Date: 14 Feb 1999 05:32:21 GMT

In <7a5kj5$kgk$> writes:

>I understand that many articles from the medical say that inositol helps
>depressive individuals very well. I have long-standing chronic
>depression, and need to take antidepressants for life. I would like to
>add inositol to my regime for the rest of my life. However, I hesitate,
>because I am not sure of the long-term consequences of taking inositol
>for life. Also, I am not sure if I will need to take the other B vitamins
>of the B-complex vitamins. I hear that one should not take one B vitamin
>alone. And, if I need to take the other B-complex vitamins, what could be
>the long-term consequences of taking inositol and the other B-complex
>vitamins for life?
>Any comments, web-sites, literature addressing these issues would be

   Nobody has done a randomized controlled lifetime study of ANYTHING
on people.

    Studies of such things in animals with death as the endpoint are
rare.  None has been done on inositol.  Inositol is not quite
innocuous, however, as it has been reported to occasionally cause a
peripheral neuropathy in at least one animal model.  The doses used for
depression and anxiety are quite large-- on the order of 10 times your
body's own production.  If you take it at 15 grams a day or so, watch
for tingling or numbness in the toes.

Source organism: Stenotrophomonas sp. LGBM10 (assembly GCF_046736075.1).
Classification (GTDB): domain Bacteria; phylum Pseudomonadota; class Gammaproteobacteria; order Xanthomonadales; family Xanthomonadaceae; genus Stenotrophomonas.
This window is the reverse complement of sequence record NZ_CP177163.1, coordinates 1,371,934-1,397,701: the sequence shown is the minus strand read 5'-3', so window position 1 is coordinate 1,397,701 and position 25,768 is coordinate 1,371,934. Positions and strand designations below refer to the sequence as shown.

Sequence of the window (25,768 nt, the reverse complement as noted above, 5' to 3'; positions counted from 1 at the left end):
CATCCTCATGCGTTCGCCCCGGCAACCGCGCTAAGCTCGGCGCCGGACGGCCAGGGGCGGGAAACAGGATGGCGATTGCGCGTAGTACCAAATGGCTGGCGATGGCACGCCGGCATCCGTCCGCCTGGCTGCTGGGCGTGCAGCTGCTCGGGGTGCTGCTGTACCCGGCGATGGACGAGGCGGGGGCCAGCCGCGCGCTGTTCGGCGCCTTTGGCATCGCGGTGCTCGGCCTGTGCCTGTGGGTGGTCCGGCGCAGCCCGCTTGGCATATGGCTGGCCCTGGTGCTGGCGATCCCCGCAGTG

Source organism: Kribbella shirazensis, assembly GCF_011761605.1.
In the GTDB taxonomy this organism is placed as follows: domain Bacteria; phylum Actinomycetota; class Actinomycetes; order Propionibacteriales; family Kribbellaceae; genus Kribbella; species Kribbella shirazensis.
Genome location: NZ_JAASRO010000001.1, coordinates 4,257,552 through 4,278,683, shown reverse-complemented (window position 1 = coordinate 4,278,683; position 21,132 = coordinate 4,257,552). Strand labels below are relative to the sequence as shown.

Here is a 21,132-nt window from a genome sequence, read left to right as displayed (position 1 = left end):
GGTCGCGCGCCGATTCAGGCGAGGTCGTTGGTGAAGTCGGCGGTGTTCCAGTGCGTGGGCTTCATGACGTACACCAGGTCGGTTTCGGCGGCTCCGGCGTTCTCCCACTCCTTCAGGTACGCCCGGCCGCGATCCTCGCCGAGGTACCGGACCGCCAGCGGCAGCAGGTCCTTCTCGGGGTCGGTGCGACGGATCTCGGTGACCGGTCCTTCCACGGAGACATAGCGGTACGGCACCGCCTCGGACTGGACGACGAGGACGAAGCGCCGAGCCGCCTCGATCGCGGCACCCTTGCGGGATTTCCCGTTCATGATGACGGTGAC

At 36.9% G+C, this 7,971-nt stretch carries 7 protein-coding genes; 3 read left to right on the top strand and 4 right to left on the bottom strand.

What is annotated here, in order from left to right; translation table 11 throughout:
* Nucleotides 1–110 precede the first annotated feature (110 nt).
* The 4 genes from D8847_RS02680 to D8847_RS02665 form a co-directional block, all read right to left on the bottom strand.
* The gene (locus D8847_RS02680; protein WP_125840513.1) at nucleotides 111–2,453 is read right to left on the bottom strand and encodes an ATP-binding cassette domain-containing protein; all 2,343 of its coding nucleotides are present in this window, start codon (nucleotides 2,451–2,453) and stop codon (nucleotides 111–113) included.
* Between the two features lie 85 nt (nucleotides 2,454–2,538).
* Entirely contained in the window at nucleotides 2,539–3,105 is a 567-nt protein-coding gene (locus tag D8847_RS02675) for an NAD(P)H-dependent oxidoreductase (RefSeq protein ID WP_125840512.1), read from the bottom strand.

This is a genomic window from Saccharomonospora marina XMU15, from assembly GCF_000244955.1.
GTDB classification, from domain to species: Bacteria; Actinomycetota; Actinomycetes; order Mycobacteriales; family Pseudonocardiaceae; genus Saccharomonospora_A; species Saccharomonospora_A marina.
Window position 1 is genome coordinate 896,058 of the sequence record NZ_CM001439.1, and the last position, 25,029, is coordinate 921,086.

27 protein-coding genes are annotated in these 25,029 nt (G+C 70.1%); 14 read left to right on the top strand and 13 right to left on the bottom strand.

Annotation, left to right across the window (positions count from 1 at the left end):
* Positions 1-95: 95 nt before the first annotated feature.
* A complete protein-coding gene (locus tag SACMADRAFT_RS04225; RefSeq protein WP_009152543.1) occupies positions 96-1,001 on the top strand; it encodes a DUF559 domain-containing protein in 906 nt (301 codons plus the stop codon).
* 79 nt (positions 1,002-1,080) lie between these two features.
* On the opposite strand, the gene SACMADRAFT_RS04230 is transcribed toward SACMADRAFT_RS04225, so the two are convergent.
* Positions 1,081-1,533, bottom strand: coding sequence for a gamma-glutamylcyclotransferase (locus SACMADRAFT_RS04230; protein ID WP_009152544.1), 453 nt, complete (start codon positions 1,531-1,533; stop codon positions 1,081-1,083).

Animal diets are routinely supplemented with quite a lot of B
vitamins, often many times RDA, and these are harmless, at least, in
rodents.   I did a lifetime study of huge doses of folate for a
lifetime in mice, and it was completely without toxic or beneficial
effect.  So I can vouch for that one.  Williams did a lifetime study of
a large amount of pantothenate (sometimes called B5) and thought it
actually lenghened life.  That study hasn't been repeated.
Epidemiology in humans, who've been megadosing on B vitamins for a long
time, suggests also that most are harmless.  B6 has problems at over
200 mg a day, and niacin at over about 500 mg a day.

From: B. Harris)
Subject: Re: D-chiro-inositol
Date: 5 May 1999 23:44:07 GMT

In <> Tom Matthews <> writes:

>Michael Wade wrote:
>> I would be interested to find out information on this substance (which
>> I assume is a polysaccharide) - in particular I would like to know the
>> best natural plant sources and I would also be interested to know what
>> concentrations (very approximately) it occurs in fruit and vegetables.
>The name that you are giving is not a modern identifier of a specific
>chemical (at least not to my various references). I can only assume that
>this is one of the 9 sterioisomers of inositol, of which several occur
>naturally. Although inositol is known as "meat sugar", it is not a
>polysaccharide. It is a cyclohexane (6 carbon ring) with every carbon
>having both an OH and an H attached to it. Inositol occurs widely in both
>animals and plants (part of the fiber as phytic acid or inositol
>hexaphosphate), but I have no idea which if any sources contain more of
>any particular stereoisomer.